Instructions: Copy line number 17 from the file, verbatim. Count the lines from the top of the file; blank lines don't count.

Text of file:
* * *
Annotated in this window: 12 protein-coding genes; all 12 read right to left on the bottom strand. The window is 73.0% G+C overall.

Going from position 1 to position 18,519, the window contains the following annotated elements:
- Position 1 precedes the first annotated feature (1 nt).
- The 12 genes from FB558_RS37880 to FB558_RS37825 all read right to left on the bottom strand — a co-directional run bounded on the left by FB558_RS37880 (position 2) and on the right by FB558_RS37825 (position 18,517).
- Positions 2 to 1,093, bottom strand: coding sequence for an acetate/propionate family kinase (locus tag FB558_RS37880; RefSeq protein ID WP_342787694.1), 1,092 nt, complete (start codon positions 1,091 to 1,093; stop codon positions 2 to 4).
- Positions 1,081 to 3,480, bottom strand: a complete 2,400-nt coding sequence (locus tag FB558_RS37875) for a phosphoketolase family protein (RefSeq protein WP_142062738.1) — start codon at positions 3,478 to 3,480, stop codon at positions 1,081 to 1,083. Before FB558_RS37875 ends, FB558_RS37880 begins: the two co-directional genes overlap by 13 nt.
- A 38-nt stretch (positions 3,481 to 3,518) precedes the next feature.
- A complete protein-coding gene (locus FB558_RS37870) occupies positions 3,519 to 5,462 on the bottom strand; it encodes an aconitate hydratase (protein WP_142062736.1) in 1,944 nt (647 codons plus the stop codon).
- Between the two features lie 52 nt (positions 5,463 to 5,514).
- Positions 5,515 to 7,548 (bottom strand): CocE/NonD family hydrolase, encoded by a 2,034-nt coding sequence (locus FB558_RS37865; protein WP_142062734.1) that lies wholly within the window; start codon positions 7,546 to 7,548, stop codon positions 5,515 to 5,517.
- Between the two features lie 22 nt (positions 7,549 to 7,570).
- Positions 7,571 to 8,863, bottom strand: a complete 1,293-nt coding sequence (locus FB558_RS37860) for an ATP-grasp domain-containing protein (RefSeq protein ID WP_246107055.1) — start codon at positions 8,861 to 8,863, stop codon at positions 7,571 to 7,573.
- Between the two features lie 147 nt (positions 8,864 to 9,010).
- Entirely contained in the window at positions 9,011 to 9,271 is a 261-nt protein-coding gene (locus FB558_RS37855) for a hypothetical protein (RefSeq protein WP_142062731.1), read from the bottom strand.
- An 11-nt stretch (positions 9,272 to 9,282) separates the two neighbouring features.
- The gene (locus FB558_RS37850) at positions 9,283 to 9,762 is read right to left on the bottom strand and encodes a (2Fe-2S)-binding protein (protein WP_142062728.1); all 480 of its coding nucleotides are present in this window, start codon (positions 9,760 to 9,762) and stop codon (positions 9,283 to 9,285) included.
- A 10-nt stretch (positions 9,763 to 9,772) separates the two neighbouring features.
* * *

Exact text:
- A 10-nt stretch (positions 9,763 to 9,772) separates the two neighbouring features.